Every now and then, the University of the Highlands and Islands Archaeology team invite a guest to write a blog post.
Writer, Mandy Haggith from the UHI Creative Writing Degree Programme team kindly volunteered to write a piece that talks about her experience writing for archaeology.
“From September 2018, the University of the Highlands and Islands will be offering a BA degree in Creative Writing in the Highlands and Islands. The students on the programme will be the only Creative Writing undergraduates in Scotland, and those of us involved in the degree are hugely excited to meet them and get underway with helping them to develop the skills they’ll need for a writing career.
What might such a career look like? The stereotype of a writer is someone alone in a garret, chewing on a pencil, gazing out at the moon, before scribbling down a few lines, or scratching furiously away on their great work of literature. The reality is far from this, and, I’ve found, far more fun.
Since I qualified in Creative Writing, in 2005, I have penned five novels, three collections of poetry and an anthology. However, it’s hard to make a living from poetry and fiction, so I’ve also written non-fiction for a huge range of organisations on a wide variety of topics including forests, mountains, the sea, land management, paths, industry, politics, art, music, crafts and history. This creative non-fiction writing has brought me into contact with fascinating people from all walks of life and the research for it has taken me all over the world.
Yet one of my favourite writing jobs has been right on my doorstep, in my home parish of Assynt, on the north west coast of Sutherland. For several years, I have been working with Historic Assynt and a team of archaeologists on a series of community history surveys, excavations and conservation projects. My role is to write press releases, notices and poster texts, and particularly the ‘dig diary’ on the project website featuring a weekly, or more frequent, blog of the latest news.
This means that I get to hang out on digs, chat with archaeologists, even push a barrow or join in with some trowelling, but everyone knows that I’m really there to pick people’s brains in order to write up what’s happening. I ask dumb and nosy questions, encourage the archaeologists and volunteers to speculate about who may have lived in the place, and of course, because I’m a fiction writer, I get to make stuff up! I try to stick to informed guess work, of course, but my job is to let my imagination run riot, to conjure people up out of the past and create stories that can bring the ruins and remnants of the past to life.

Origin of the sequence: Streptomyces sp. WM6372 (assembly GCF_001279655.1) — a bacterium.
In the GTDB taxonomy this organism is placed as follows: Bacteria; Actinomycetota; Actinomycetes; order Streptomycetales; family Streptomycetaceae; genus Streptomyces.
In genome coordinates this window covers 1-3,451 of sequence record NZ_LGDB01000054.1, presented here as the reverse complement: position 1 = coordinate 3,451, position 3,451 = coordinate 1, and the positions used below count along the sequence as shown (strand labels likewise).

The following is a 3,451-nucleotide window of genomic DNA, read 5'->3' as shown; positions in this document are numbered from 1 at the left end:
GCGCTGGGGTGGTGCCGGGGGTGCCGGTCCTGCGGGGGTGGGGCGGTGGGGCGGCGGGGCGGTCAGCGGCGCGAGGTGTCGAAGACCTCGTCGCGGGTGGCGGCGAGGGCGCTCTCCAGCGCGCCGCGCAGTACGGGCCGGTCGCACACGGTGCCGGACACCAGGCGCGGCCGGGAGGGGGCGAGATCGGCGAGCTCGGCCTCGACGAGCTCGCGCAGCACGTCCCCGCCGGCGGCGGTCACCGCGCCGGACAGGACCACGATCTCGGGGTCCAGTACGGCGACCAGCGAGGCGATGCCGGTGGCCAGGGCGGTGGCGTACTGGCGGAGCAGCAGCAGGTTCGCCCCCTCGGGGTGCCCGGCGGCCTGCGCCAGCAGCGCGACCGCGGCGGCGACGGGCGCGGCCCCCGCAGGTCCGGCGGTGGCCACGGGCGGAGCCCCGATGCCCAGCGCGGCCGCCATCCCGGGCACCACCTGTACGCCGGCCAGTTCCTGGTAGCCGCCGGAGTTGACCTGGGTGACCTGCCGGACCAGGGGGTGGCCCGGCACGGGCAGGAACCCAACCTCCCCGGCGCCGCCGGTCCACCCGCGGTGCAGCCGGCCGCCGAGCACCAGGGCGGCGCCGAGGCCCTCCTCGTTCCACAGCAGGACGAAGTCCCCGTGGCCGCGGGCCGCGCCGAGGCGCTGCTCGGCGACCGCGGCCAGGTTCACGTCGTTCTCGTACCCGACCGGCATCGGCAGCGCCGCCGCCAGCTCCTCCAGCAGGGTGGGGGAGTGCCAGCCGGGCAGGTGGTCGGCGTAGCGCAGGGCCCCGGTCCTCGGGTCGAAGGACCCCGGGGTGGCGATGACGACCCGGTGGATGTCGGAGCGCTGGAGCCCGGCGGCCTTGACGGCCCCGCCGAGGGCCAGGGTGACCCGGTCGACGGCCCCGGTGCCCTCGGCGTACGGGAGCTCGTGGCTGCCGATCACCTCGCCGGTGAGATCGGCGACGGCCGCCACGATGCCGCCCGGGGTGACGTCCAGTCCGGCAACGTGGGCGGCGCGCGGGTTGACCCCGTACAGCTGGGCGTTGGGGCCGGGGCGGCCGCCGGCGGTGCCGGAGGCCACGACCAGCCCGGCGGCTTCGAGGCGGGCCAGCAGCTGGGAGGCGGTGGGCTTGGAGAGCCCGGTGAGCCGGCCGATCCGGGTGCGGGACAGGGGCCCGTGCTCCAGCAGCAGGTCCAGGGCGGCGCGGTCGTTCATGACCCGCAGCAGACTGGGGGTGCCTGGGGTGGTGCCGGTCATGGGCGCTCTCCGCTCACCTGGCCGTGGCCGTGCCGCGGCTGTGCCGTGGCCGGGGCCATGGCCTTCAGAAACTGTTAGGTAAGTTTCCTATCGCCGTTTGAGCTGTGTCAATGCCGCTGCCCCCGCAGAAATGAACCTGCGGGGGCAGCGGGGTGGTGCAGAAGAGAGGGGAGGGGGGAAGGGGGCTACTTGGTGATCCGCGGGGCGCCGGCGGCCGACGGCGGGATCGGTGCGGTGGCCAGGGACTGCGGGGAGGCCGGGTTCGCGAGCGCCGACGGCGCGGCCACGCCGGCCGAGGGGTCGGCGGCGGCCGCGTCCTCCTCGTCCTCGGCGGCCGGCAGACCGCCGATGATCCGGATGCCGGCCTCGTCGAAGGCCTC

Recently, Historic Assynt has been concentrating on Iron Age monuments, particularly the broch at Clachtoll, and this has given me the chance, while earning a few pounds writing the dig diary, to research a trilogy of historical novels inspired by Pytheas of Massalia, the first Mediterranean to circumnavigate Great Britain. The first novel, The Walrus Mutterer, has just been published by Saraband books. Its opening chapters are set in the broch, then the characters roam with Pytheas up into the northern ocean, via Orkney and Shetland. Writing this novel trilogy has fuelled my interest and fluency in the archaeological project, thus my fiction and non-fiction writing have been completely symbiotic.
I frequently say that studying Creative Writing back in 2003-5 was the best thing I ever did. It kitted me up with the tools of a trade that has enabled me, like an itinerant bronze smith, to roam about, making my living by crafting pieces to meet the needs of each client, while gathering material for the artworks that allow me to express my own view of this baffling but often wonderful world. I am so looking forward to helping another generation of Highlands and Islands writers to embark on their own unique writing lives.”
If you’re interested in the BA in Creative Writing in the Highlands and Islands, find out more here: https://www.uhi.ac.uk/en/courses/ba-hons-creative-writing/.